Chapter 7: Unitary Groups

### The Geometry of $SU(2)$

The unitary group in two complex dimensions is defined by $$\SU(2) = \{ M\in\CC^{2\times 2} : M^\dagger M = I, \det M = 1 \}$$ A $2\times2$ matrix has 4 complex components, the constraint $M^\dagger M=I$ imposes 4 real conditions, and the determinant restriction adds just one more (since the other conditions already imply that $|\det M|=1$). Thus, we expect there to be three independent “rotations” in $\SU(2)$. A set of generators is given by \begin{align} R_x &= R_x(\alpha) = \begin{pmatrix} \cos\left(\frac\alpha2\right) & -i\sin\left(\frac\alpha2\right) \\ -i\sin\left(\frac\alpha2\right) & \cos\left(\frac\alpha2\right) \end{pmatrix}\\ R_y &= R_y(\alpha) = \begin{pmatrix} \cos\left(\frac\alpha2\right) & -\sin\left(\frac\alpha2\right) \\ \sin\left(\frac\alpha2\right) & \cos\left(\frac\alpha2\right) \end{pmatrix}\\ R_z &= R_z(\alpha) = \begin{pmatrix} e^{-i\alpha/2} & 0 \\ 0 & e^{i\alpha/2} \end{pmatrix} \label{su2gen} \end{align} where the factor of $2$ is conventional. These matrices are closely related to the Pauli matrices $$\sigma_m = 2i\frac{\partial R_m}{\partial\alpha} \Bigg|_{\alpha=0}$$ which are explicitly given by \begin{align} \sigma_x &= \begin{pmatrix} 0 & 1 \\ 1 & 0 \end{pmatrix}\\ \sigma_y &= \begin{pmatrix} 0 & -i \\ i & 0 \end{pmatrix}\\ \sigma_z &= \begin{pmatrix} 1 & 0 \\ 0 & -1 \end{pmatrix} \end{align} The Pauli matrices have some important properties: They are Hermitian ($\sigma_m^\dagger=\sigma$), tracefree ($\tr\,\sigma_m=0$), they each square to the identity matrix ($\sigma_m^2=I$), and they each have determinant $-1$ ($\det\sigma_m=-1$). We will have more to say about the Pauli matrices later.

How are we to interpret such complex transformations?

A complex vector $v\in\CC^2$ can also be viewed as an element of $\RR^4$, by treating the real and imaginary parts of the components of $v$ as independent. So consider $$v = \begin{pmatrix} a\\ b \end{pmatrix} = \begin{pmatrix} a_1+a_2i\\ b_1+b_2i \end{pmatrix}$$ with $a_1,a_2,b_1,b_2\in\RR$. The matrix \begin{align} \XX &= vv^\dagger = \begin{pmatrix} |a|^2 & a\bar{b} \\ b\bar{a} & |b|^2 \end{pmatrix} \\ \end{align} has vanishing determinant, since $$\det\XX = |a|^2|b|^2 - |a\bar{b}|^2 = 0$$ If we further assume that $v$ is normalized, that is, that $$v^\dagger v = |a|^2 + |b|^2 = 1$$ then we can write $$\XX = \begin{pmatrix} \frac12+z & x-iy \\ x+iy & \frac12-z \end{pmatrix} \\$$ where \begin{align} x+iy &= (a_1b_1+a_2b_2) + (a_1b_2-a_2b_1)i \\ z &= \frac12 (|a|^2 - |b|^2) \end{align}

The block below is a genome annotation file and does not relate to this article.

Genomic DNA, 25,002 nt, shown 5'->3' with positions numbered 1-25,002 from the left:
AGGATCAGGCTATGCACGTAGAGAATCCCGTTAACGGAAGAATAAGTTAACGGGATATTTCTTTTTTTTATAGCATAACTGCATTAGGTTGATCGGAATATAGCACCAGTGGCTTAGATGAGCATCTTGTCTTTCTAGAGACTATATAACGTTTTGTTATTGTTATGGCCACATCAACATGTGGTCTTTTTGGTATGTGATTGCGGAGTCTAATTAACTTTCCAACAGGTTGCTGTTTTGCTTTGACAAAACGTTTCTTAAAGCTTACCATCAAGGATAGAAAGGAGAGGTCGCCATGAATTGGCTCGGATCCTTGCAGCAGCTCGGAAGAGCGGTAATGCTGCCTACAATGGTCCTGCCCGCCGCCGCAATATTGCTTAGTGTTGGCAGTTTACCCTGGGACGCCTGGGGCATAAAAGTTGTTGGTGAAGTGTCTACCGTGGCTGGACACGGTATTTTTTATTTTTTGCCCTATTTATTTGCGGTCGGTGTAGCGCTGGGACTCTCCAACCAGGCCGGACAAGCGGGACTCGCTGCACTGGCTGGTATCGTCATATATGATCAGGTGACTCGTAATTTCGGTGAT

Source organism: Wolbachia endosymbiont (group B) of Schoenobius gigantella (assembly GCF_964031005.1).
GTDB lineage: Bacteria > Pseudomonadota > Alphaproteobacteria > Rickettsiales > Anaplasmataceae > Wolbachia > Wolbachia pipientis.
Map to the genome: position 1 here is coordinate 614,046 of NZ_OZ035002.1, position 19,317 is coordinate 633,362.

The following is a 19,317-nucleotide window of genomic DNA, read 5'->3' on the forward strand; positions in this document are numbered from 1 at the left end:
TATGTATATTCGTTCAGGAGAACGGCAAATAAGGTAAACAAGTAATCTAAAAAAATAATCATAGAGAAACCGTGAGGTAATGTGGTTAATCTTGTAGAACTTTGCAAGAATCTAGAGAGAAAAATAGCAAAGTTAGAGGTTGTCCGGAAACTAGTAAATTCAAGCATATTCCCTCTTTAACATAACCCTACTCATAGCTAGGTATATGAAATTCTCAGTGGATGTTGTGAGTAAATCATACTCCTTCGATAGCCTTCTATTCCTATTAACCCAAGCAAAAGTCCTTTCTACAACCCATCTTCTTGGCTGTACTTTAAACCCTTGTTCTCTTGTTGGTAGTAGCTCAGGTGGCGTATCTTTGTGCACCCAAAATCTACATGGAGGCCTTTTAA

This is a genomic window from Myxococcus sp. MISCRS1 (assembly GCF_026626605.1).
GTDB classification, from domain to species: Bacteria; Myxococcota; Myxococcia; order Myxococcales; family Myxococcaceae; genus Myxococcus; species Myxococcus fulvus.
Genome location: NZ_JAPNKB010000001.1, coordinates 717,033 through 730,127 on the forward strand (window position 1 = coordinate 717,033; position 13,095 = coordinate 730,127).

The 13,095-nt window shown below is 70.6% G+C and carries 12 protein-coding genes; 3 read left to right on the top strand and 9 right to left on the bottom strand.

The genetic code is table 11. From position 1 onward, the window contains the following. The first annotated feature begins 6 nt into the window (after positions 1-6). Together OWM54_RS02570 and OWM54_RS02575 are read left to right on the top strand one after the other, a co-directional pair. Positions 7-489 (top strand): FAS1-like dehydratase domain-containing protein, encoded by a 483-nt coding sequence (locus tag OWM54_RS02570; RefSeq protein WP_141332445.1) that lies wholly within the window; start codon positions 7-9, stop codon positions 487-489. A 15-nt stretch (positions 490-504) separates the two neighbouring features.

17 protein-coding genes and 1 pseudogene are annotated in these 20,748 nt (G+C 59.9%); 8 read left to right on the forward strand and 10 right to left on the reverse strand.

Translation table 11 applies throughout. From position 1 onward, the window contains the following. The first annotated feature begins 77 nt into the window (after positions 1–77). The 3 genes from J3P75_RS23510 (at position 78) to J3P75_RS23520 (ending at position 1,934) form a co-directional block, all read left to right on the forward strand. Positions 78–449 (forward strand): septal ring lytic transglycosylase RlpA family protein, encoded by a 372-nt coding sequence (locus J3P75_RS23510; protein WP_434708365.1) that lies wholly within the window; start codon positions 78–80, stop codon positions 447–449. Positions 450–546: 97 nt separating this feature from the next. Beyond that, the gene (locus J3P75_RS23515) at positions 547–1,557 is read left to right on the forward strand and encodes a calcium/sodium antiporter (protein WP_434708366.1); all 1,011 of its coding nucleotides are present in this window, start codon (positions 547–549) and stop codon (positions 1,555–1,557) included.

Since $\det M=1$ for $M\in\SU(2)$, the transformation $$\XX \longmapsto M\XX M^\dagger \label{MXM}$$ preserves the determinant of $\XX$, which is now $$\det\XX = 0 = \frac14 - (x^2+y^2+z^2)$$ But the transformation (\ref{MXM}) also preserves the trace of $\XX$, since $$\tr\XX = \tr(vv^\dagger) = v^\dagger v = |v|^2$$ and $M\in\SU(2)$. Such transformations must therefore preserve $x^2+y^2+z^2$. Thus, elements of $\SU(2)$, acting on $\RR^3$ via (\ref{MXM}), induce transformations in $\SO(3)$. Since $-M$ induces the same $\SO(3)$ transformation as $+M$, we cannot quite conclude that $\SU(2)\cong\SO(3)$. We say instead that $SU(2)$ is the 2-to-1 cover of $\SO(3)$. Since the double-cover of $\SO(3)$ is called $\textrm{Spin}(3)$, we can write this relationship as $$\SU(2) \cong \textrm{Spin}(3)$$ Under this correspondence, $R_x\in\SU(2)$ does indeed correspond to a counterclockwise rotation by $\alpha$ in the $xy$ plane, and similarly for $R_y$ and $R_z$, which is why we used the same names as we did for $SO(3)$, and why we introduced the factor of $2$ in (\ref{su2gen}).